Today, I feel embarrassed by our past failures and present ignorance that have contributed to systemic racism. At the same time, I feel hopeful and challenged. I am hopeful because of the unprecedented protests and actions being taken to demand and shape change. We are seeing changes in our government’s response to police brutality, ignited by protests organized by those who are fighting to divert funds from law enforcement and its history of militarization to education, mental health, and social services. I am challenged because this is a pivotal moment where the arc of history is being bent towards justice, and I am forced to reckon with my own identity and allyship as a white man in tech. I have never thought twice before going out for a jog, wearing a hoodie, or bird-watching, and I hope to never feel the pain and suffering of losing my children to the very government that was supposed to protect them.

I know I will never understand with my white body and mind, but I will do everything in my power to use my privilege and as a founder of Exygy to uplift Black lives, voices, and stories. Exygy will not only build a more diverse, equitable, and inclusive organization but also work to model to you, our peers, that we are ALL responsible for doing business with purpose – and our purpose and mission is to harness our passion and expertise to design and build technology that improves lives, including Black lives.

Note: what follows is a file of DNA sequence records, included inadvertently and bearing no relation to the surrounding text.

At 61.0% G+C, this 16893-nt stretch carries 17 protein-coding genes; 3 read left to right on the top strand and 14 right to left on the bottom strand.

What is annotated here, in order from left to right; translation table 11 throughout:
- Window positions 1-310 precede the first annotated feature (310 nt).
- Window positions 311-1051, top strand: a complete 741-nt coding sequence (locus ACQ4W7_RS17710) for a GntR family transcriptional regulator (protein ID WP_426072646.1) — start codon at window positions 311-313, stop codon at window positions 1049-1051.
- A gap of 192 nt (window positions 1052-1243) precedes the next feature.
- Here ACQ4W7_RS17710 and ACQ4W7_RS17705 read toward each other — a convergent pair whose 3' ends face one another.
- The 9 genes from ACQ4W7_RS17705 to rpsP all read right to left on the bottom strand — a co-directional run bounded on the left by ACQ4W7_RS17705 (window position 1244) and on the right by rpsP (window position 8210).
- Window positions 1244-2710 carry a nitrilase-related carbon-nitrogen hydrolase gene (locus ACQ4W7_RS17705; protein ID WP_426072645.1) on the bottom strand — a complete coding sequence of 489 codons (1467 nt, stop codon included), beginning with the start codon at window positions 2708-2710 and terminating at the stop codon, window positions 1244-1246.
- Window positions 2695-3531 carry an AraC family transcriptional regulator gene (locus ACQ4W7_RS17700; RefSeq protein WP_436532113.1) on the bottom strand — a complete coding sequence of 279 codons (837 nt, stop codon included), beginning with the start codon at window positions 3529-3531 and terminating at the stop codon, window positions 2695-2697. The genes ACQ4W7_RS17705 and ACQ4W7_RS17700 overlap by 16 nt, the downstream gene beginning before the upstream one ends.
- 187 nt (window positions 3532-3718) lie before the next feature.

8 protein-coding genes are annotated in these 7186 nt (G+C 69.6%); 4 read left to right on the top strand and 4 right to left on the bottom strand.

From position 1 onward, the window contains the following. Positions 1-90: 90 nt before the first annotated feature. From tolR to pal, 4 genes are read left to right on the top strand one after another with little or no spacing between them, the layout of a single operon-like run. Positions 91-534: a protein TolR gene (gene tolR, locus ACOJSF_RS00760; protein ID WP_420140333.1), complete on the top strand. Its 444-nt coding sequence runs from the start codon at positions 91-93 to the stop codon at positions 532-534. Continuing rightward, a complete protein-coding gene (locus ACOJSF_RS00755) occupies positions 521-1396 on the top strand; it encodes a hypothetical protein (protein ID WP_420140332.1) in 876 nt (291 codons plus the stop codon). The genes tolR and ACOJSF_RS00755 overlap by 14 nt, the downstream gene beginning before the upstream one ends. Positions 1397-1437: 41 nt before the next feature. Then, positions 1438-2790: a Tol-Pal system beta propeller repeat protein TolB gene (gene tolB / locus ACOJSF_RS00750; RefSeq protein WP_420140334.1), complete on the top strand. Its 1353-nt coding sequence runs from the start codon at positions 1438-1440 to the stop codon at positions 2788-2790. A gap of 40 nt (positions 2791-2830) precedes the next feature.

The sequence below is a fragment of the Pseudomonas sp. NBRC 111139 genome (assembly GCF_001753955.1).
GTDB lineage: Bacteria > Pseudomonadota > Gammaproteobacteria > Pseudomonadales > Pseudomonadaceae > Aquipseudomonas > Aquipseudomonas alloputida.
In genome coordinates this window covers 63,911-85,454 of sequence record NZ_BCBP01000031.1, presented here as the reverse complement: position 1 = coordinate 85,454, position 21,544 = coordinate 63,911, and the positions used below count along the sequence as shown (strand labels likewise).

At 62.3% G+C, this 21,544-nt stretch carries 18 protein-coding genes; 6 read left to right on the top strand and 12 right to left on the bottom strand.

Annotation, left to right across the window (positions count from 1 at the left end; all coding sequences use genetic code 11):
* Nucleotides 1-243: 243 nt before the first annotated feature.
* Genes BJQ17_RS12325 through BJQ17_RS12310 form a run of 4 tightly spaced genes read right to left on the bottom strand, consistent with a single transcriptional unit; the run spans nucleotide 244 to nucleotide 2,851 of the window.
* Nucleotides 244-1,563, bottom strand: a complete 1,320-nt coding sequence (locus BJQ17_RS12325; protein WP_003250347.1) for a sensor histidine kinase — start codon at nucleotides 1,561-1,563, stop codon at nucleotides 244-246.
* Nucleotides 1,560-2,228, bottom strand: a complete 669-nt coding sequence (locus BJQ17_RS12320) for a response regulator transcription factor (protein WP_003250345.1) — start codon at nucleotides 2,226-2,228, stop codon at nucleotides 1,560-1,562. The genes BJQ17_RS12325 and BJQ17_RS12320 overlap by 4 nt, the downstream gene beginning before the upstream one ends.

Now, let’s get to work. Fill out your census and vote like your life depends on it in November.

In Solidarity,

Zach + Exygy

I want to give credit to Ivy Teng Lei whose patience and thoughtfulness helped me put Exygy’s values into words, and Anna Gibbons whose edits grounded our flaws in today’s reality.

Reshaping the Tech Industry

Educational Resources I have found personally valuable:

Where our Team Donated


Zach Berke
Zach Berke
Founder & Managing Partner

Zach founded Exygy in 2004 with a vision: innovation and technology will accelerate progressive social change.